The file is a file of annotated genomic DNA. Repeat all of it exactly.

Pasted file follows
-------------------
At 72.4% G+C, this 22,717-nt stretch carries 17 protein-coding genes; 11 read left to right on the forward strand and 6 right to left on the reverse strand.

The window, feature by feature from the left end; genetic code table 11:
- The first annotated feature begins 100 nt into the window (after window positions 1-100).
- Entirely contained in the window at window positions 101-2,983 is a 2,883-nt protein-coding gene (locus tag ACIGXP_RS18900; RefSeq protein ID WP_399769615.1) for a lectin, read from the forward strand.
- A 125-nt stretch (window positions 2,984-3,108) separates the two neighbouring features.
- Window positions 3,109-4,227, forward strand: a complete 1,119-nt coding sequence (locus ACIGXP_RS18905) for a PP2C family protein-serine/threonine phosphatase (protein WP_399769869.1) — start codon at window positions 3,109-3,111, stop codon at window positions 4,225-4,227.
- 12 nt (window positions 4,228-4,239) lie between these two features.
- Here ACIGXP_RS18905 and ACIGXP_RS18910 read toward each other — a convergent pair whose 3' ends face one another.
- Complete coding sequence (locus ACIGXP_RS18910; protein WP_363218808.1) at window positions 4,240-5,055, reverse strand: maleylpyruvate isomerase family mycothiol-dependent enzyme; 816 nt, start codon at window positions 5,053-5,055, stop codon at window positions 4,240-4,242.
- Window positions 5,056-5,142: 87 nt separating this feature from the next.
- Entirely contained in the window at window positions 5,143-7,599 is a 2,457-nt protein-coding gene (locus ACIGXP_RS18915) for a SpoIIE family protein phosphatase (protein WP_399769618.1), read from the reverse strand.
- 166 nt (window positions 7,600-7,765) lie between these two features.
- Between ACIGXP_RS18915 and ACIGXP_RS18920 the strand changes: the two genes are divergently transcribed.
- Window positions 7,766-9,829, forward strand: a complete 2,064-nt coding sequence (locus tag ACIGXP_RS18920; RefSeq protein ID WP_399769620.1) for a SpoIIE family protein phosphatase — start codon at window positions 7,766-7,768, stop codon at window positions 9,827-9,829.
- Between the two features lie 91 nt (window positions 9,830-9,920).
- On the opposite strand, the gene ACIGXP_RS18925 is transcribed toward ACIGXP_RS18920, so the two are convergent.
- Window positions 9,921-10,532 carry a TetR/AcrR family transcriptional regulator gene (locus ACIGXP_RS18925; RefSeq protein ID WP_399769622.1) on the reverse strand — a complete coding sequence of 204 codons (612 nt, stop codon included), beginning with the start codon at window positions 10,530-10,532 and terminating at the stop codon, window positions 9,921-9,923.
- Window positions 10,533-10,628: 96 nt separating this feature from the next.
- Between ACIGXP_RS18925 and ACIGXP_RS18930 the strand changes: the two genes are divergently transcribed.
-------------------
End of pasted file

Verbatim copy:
At 72.4% G+C, this 22,717-nt stretch carries 17 protein-coding genes; 11 read left to right on the forward strand and 6 right to left on the reverse strand.

The window, feature by feature from the left end; genetic code table 11:
- The first annotated feature begins 100 nt into the window (after window positions 1-100).
- Entirely contained in the window at window positions 101-2,983 is a 2,883-nt protein-coding gene (locus tag ACIGXP_RS18900; RefSeq protein ID WP_399769615.1) for a lectin, read from the forward strand.
- A 125-nt stretch (window positions 2,984-3,108) separates the two neighbouring features.
- Window positions 3,109-4,227, forward strand: a complete 1,119-nt coding sequence (locus ACIGXP_RS18905) for a PP2C family protein-serine/threonine phosphatase (protein WP_399769869.1) — start codon at window positions 3,109-3,111, stop codon at window positions 4,225-4,227.
- 12 nt (window positions 4,228-4,239) lie between these two features.
- Here ACIGXP_RS18905 and ACIGXP_RS18910 read toward each other — a convergent pair whose 3' ends face one another.
- Complete coding sequence (locus ACIGXP_RS18910; protein WP_363218808.1) at window positions 4,240-5,055, reverse strand: maleylpyruvate isomerase family mycothiol-dependent enzyme; 816 nt, start codon at window positions 5,053-5,055, stop codon at window positions 4,240-4,242.
- Window positions 5,056-5,142: 87 nt separating this feature from the next.
- Entirely contained in the window at window positions 5,143-7,599 is a 2,457-nt protein-coding gene (locus ACIGXP_RS18915) for a SpoIIE family protein phosphatase (protein WP_399769618.1), read from the reverse strand.
- 166 nt (window positions 7,600-7,765) lie between these two features.
- Between ACIGXP_RS18915 and ACIGXP_RS18920 the strand changes: the two genes are divergently transcribed.
- Window positions 7,766-9,829, forward strand: a complete 2,064-nt coding sequence (locus tag ACIGXP_RS18920; RefSeq protein ID WP_399769620.1) for a SpoIIE family protein phosphatase — start codon at window positions 7,766-7,768, stop codon at window positions 9,827-9,829.
- Between the two features lie 91 nt (window positions 9,830-9,920).
- On the opposite strand, the gene ACIGXP_RS18925 is transcribed toward ACIGXP_RS18920, so the two are convergent.
- Window positions 9,921-10,532 carry a TetR/AcrR family transcriptional regulator gene (locus ACIGXP_RS18925; RefSeq protein ID WP_399769622.1) on the reverse strand — a complete coding sequence of 204 codons (612 nt, stop codon included), beginning with the start codon at window positions 10,530-10,532 and terminating at the stop codon, window positions 9,921-9,923.
- Window positions 10,533-10,628: 96 nt separating this feature from the next.
- Between ACIGXP_RS18925 and ACIGXP_RS18930 the strand changes: the two genes are divergently transcribed.